Fund managers and institutional investors expect oil giant Saudi Aramco to have a market capitalization of $1 trillion to $1.5 trillion when it sells shares to the public next year, a survey by regional investment bank EFG Hermes showed on Monday.
The valuation of Aramco IPO-ARMO.SE, the world’s biggest oil firm, has been the focus of intense speculation since the Saudi government last year announced plans to sell up to 5 percent of it and list the shares in Riyadh and at least one foreign stock exchange.
Deputy Crown Prince Mohammed bin Salman, who oversees the kingdom’s economic policy, has said the sale is expected to value Aramco at $2 trillion or more, making it by the far the world’s largest initial public offer.
The EFG Hermes survey, conducted at an investment conference organized by the bank in Dubai, found 39 percent of respondents predicted the market would value Aramco at between $1 trillion and $1.5 trillion.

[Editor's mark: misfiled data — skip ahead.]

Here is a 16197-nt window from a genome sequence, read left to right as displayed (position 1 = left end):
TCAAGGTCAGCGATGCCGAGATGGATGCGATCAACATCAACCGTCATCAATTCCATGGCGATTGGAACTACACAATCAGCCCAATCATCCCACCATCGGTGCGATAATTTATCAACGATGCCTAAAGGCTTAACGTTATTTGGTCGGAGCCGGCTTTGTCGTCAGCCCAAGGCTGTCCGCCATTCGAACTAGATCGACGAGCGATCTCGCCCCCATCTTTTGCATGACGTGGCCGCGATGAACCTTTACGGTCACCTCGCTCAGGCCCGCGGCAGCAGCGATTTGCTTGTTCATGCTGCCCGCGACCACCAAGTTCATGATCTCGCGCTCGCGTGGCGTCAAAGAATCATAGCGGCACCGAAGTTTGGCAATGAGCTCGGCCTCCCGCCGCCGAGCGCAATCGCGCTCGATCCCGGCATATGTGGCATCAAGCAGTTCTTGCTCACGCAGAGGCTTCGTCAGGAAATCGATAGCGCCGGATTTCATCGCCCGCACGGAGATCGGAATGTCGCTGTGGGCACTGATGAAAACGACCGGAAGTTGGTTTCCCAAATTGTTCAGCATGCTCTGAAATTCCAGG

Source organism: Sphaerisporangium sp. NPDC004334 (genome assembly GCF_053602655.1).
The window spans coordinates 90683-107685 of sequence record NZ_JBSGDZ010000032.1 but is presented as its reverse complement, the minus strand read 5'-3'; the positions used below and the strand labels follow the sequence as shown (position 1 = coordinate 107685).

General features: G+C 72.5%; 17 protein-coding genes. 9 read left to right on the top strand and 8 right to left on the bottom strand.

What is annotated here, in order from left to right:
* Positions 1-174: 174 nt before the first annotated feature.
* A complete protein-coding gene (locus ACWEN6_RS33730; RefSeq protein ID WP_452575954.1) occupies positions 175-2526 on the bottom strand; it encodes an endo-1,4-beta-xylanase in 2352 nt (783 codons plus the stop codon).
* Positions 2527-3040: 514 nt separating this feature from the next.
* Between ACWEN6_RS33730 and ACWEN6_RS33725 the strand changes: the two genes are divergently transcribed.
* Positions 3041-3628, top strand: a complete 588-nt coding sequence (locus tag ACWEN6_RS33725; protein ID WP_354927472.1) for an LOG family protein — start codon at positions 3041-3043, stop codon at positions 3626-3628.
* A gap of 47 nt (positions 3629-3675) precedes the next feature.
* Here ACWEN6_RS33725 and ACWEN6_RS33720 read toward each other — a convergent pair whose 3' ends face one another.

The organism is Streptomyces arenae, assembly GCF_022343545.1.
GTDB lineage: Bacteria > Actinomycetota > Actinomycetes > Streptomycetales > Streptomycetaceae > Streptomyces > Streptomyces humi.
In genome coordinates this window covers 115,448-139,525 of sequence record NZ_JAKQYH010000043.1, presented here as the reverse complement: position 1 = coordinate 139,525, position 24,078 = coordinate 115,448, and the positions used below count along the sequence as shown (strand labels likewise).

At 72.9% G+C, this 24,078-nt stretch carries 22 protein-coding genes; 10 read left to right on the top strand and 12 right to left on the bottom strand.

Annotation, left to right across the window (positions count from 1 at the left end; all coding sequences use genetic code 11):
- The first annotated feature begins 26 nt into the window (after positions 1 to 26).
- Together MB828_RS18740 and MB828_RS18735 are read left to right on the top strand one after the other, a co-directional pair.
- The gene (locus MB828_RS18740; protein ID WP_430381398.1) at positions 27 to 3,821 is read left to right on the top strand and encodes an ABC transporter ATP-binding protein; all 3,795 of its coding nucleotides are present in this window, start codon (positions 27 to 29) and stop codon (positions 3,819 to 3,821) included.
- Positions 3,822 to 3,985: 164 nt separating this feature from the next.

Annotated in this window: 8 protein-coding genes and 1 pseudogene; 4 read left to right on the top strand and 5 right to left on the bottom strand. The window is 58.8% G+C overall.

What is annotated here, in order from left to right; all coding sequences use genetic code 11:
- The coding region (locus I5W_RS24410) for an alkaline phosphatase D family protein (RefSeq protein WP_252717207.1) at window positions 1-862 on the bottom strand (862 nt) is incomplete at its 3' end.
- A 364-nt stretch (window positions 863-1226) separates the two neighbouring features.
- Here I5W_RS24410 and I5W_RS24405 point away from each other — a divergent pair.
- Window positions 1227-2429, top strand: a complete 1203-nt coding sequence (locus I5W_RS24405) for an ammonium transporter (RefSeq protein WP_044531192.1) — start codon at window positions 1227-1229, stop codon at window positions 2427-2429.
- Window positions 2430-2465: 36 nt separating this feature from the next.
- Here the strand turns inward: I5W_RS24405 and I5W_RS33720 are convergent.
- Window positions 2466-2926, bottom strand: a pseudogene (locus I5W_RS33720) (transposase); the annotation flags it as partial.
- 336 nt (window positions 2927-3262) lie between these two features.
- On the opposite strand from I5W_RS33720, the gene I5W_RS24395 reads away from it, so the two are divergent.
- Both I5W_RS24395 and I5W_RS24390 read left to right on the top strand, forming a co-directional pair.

Thirty-six percent expect a valuation below $1 trillion, and 24 percent a figure above $1.5 trillion, the bank said.
EFG Hermes said it polled 510 international fund managers and investors from 260 institutions at the conference, as well as 147 other companies. It did not say how many of them had replied to the question on Aramco.
The company’s ultimate valuation will depend on decisions that are expected to be made by Saudi authorities in coming months, including the tax rate that Aramco will pay as a public company, and the portion of Aramco’s huge and diverse array of assets that is included in the listed entity.
Saudi officials have given no concrete indication of how they will decide these questions, so any estimate of Aramco’s value remains tentative.
The EFG Hermes survey suggests a higher valuation than some estimates by private analysts. Last year Foreign Reports, a Washington-based oil industry consultancy, calculated Aramco could have a market value of $250-460 billion, excluding the value of refining assets and guaranteed access to oil and gas.
Aramco’s valuation is important for Saudi Arabia because it will determine how much money the government makes from the IPO and the size of foreign fund flows that are expected to enter the country to buy the shares. More
By Celine Aswad and Andrew Torchia Reuters